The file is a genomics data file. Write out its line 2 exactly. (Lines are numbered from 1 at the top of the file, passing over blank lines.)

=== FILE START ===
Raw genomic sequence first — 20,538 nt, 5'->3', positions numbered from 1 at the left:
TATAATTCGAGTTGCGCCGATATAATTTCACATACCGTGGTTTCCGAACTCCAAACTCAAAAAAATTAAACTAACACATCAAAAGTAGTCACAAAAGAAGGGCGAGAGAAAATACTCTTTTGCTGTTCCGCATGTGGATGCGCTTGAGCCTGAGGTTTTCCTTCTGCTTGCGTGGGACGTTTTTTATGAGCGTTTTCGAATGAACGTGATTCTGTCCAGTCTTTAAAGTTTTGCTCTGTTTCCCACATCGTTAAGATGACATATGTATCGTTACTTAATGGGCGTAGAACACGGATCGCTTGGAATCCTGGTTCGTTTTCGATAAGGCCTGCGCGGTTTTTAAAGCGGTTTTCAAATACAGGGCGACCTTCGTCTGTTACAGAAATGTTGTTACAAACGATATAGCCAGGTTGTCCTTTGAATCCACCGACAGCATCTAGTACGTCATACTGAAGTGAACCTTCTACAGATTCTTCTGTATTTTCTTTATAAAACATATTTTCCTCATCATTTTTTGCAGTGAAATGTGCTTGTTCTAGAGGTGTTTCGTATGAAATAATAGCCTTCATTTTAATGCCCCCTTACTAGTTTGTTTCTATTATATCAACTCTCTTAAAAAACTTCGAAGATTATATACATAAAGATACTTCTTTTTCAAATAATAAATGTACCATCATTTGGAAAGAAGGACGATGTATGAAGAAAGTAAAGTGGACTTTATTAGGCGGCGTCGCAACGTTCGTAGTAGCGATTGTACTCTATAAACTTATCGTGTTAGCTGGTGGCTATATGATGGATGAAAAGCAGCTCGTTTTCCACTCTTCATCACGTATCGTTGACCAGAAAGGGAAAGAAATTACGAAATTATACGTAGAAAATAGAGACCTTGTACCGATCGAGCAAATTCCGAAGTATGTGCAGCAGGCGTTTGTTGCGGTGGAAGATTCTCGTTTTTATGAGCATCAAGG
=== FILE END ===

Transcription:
TATAATTCGAGTTGCGCCGATATAATTTCACATACCGTGGTTTCCGAACTCCAAACTCAAAAAAATTAAACTAACACATCAAAAGTAGTCACAAAAGAAGGGCGAGAGAAAATACTCTTTTGCTGTTCCGCATGTGGATGCGCTTGAGCCTGAGGTTTTCCTTCTGCTTGCGTGGGACGTTTTTTATGAGCGTTTTCGAATGAACGTGATTCTGTCCAGTCTTTAAAGTTTTGCTCTGTTTCCCACATCGTTAAGATGACATATGTATCGTTACTTAATGGGCGTAGAACACGGATCGCTTGGAATCCTGGTTCGTTTTCGATAAGGCCTGCGCGGTTTTTAAAGCGGTTTTCAAATACAGGGCGACCTTCGTCTGTTACAGAAATGTTGTTACAAACGATATAGCCAGGTTGTCCTTTGAATCCACCGACAGCATCTAGTACGTCATACTGAAGTGAACCTTCTACAGATTCTTCTGTATTTTCTTTATAAAACATATTTTCCTCATCATTTTTTGCAGTGAAATGTGCTTGTTCTAGAGGTGTTTCGTATGAAATAATAGCCTTCATTTTAATGCCCCCTTACTAGTTTGTTTCTATTATATCAACTCTCTTAAAAAACTTCGAAGATTATATACATAAAGATACTTCTTTTTCAAATAATAAATGTACCATCATTTGGAAAGAAGGACGATGTATGAAGAAAGTAAAGTGGACTTTATTAGGCGGCGTCGCAACGTTCGTAGTAGCGATTGTACTCTATAAACTTATCGTGTTAGCTGGTGGCTATATGATGGATGAAAAGCAGCTCGTTTTCCACTCTTCATCACGTATCGTTGACCAGAAAGGGAAAGAAATTACGAAATTATACGTAGAAAATAGAGACCTTGTACCGATCGAGCAAATTCCGAAGTATGTGCAGCAGGCGTTTGTTGCGGTGGAAGATTCTCGTTTTTATGAGCATCAAGG